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The Girl From Dark Dakota
Bryan Devore, author

Adult; Mystery/Thriller; (Market)

In Williston, North Dakota, nearly a year has passed since Annabel Heller's murder last Halloween. Now four lives will be forever changed. High school senior Rachel Black hears Annabel's ghost crying out in her dreams. Madam Bovell, a medium who sells fraudulent reading since losing her gift years ago, finds her abilities mysteriously returning—and guiding her to Rachel. Jason Hardy, an auditor up from Chicago, sees inexplicable things while working late in Williston's old hospital wing. And Dr. Donovan Graves, bereaved father and renowned debunker of paranormal research, feels his son's spirit urgently trying to reach him. Only five days before the next Halloween, time is running out for all four to uncover the secrets of a small town, and the lurking evil that threatens everyone in it.
Reviews
This spine-tingling paranormal thriller, set mostly in the modern-day Midwest, wraps a ghost story around a whodunit as the protagonists battle both conventional and supernatural opponents to bring justice for a murdered woman named Annabel. Mysterious messages summon a disparate group of people to North Dakota, including skeptical psychology professor Graves, faded clairvoyant Madame Bovell, anxious auditor Jason Hardy, and local teenager Rachel, who has a strong psychic connection with Annabel. The group strives to communicate with the spirit of Annabel, victim in a tragic love triangle.

Devore has created a vivid cast of emotionally damaged people. Especially well limned are Graves, mourning his long-dead son, and Bovell, whose career Graves destroyed decades before (when he was a debunker of psychic frauds). Their uneasy friendship, born of his desperation to contact his son, David, is touchingly believable. In Rachel, the author deftly dovetails the normal feelings and doubts of a teenage girl with her frightening psychic gifts. Although some characters aren't fully developed and the plot occasionally becomes overheated, the principals neatly carry the story forward, because readers quickly grow to care deeply about them.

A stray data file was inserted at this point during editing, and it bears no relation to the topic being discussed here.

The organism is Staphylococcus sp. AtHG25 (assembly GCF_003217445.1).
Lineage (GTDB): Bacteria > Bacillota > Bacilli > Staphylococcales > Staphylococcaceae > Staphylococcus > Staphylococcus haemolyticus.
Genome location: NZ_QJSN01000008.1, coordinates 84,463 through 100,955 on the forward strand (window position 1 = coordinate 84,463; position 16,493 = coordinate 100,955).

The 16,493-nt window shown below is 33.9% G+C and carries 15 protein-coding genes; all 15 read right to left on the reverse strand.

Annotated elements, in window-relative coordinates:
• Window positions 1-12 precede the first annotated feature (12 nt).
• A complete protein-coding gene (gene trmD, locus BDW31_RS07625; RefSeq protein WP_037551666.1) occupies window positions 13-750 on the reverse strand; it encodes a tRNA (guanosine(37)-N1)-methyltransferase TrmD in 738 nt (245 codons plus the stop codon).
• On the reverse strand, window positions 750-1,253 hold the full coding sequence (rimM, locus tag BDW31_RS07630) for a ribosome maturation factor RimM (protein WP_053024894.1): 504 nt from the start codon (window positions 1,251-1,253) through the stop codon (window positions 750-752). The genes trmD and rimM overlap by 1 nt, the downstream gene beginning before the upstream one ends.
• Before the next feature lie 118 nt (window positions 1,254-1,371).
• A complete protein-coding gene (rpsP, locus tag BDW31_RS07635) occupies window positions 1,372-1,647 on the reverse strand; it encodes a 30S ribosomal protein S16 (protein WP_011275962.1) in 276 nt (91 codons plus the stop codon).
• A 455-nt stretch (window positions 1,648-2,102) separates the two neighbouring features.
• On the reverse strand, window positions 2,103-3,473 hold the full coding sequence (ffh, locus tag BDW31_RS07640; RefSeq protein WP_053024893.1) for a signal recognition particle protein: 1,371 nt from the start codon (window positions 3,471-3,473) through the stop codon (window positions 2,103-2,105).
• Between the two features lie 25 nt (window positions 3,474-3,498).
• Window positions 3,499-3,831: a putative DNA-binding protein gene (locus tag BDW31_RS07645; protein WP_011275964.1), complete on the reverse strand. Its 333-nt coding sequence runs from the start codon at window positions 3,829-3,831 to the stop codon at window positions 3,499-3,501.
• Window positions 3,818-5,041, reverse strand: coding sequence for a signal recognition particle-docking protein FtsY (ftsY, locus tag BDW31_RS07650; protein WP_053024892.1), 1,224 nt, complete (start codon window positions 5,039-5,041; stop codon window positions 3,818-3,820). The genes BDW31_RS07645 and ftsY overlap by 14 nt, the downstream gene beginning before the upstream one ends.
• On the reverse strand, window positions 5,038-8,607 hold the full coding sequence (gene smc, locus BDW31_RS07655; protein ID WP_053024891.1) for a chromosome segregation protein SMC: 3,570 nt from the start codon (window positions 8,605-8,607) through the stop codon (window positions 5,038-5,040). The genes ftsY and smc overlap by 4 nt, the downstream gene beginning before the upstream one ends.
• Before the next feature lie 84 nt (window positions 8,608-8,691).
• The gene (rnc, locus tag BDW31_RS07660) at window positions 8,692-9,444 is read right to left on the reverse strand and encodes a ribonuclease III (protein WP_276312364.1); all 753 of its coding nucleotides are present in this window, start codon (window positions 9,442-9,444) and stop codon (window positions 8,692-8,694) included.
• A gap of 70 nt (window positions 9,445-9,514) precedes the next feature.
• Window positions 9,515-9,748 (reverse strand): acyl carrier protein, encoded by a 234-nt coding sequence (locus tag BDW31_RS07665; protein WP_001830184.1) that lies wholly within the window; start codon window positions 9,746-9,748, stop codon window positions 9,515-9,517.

Paranormal events abound, and the author delivers some truly terrifying (yet not gory) moments. However, everyday scenes shine equally well. The author has a good ear and eye for the difficulties visited on those who live in rural America. Jason, struggling emotionally in his own life, gets a lesson about rural poverty as frightening as any of the ghostly events. The bone-chilling scenes, firmly grounded with multidimensional characters, will keep readers fully invested in the story, as both earthly and supernatural plotlines merge into a satisfying conclusion.

Takeaway: Fright fans who want their scares in the context of a believable story will find themselves engaged by both the scenes of terror and the rich human drama.

Great for fans of: Stephen King, Anne Rice.

Production grades
Cover: A-
Design and typography: B+
Illustrations: N/A
Editing: B+
Marketing copy: A-

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